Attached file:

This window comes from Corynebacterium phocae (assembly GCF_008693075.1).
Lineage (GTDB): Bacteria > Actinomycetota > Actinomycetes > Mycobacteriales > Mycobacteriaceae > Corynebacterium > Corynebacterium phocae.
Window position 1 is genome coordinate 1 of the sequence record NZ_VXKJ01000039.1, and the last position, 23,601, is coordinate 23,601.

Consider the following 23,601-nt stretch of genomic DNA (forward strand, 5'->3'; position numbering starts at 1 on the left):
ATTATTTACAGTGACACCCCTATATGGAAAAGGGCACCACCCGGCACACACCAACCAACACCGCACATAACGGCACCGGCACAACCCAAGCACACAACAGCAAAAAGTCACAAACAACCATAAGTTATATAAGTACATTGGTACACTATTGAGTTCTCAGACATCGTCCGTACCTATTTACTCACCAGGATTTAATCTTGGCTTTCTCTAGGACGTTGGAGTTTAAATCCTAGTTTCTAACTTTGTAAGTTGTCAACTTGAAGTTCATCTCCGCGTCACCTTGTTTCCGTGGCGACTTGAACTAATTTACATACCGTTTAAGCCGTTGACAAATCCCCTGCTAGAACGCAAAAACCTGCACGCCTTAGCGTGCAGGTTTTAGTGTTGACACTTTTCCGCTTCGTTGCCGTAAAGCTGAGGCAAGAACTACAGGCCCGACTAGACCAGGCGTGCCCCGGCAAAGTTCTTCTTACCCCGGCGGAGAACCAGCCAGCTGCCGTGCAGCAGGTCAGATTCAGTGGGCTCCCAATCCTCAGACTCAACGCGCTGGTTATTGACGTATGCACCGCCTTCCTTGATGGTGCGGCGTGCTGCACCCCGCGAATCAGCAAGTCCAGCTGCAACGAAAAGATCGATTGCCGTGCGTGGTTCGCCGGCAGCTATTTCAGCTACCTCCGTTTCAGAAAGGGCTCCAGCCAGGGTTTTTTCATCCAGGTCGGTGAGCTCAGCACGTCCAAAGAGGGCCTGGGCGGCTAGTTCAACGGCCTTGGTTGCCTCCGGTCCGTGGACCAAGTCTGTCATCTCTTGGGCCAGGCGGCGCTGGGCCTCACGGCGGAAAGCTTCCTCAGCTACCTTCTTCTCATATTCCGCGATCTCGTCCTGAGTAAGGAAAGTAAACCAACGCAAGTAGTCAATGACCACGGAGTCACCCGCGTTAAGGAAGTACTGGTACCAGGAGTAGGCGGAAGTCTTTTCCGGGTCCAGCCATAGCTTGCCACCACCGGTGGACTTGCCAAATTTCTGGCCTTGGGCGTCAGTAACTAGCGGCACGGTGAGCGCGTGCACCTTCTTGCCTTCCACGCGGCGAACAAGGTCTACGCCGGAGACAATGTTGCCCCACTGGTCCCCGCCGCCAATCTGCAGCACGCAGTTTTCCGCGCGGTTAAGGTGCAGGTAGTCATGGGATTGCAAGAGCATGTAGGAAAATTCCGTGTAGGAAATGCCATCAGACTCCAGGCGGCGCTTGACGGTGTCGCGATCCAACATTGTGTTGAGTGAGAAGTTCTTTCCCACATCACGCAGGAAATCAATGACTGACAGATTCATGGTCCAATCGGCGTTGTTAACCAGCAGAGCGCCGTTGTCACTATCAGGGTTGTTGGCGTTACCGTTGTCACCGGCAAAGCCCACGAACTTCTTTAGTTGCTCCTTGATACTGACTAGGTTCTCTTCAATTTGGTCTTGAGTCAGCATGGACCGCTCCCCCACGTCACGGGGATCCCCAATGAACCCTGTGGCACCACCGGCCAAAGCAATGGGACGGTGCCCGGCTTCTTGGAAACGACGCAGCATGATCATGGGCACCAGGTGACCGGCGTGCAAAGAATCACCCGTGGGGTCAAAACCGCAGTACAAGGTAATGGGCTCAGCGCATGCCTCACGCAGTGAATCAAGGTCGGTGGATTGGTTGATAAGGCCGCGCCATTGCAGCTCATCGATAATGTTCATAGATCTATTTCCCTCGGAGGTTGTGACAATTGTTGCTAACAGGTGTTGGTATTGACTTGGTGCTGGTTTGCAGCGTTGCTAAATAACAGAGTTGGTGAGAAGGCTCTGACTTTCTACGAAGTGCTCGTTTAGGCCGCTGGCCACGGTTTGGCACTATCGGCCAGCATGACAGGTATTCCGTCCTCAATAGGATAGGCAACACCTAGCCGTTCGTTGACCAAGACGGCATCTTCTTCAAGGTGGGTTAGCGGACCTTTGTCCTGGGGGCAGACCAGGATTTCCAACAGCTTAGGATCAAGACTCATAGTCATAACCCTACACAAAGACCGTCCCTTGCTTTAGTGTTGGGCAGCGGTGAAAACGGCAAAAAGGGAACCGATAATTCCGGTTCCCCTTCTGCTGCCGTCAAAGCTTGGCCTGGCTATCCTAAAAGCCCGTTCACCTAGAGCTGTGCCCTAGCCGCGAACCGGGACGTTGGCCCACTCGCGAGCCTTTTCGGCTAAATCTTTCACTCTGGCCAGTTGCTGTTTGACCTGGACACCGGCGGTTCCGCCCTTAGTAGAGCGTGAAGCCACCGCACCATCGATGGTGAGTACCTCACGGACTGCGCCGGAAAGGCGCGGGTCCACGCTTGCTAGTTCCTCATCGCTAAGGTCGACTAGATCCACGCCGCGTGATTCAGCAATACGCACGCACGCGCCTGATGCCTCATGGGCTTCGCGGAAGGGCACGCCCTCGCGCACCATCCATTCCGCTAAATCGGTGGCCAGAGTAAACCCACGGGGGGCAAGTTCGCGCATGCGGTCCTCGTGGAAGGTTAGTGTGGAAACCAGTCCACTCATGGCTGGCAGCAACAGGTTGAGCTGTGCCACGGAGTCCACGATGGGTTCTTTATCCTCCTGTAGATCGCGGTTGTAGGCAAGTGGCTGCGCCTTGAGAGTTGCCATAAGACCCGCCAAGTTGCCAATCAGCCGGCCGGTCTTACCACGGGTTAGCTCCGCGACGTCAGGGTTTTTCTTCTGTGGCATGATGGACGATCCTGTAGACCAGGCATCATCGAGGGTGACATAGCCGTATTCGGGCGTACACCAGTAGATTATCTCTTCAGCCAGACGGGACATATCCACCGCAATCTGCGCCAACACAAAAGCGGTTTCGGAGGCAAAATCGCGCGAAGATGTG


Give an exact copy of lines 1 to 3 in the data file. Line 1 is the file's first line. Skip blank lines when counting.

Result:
This window comes from Corynebacterium phocae (assembly GCF_008693075.1).
Lineage (GTDB): Bacteria > Actinomycetota > Actinomycetes > Mycobacteriales > Mycobacteriaceae > Corynebacterium > Corynebacterium phocae.
Window position 1 is genome coordinate 1 of the sequence record NZ_VXKJ01000039.1, and the last position, 23,601, is coordinate 23,601.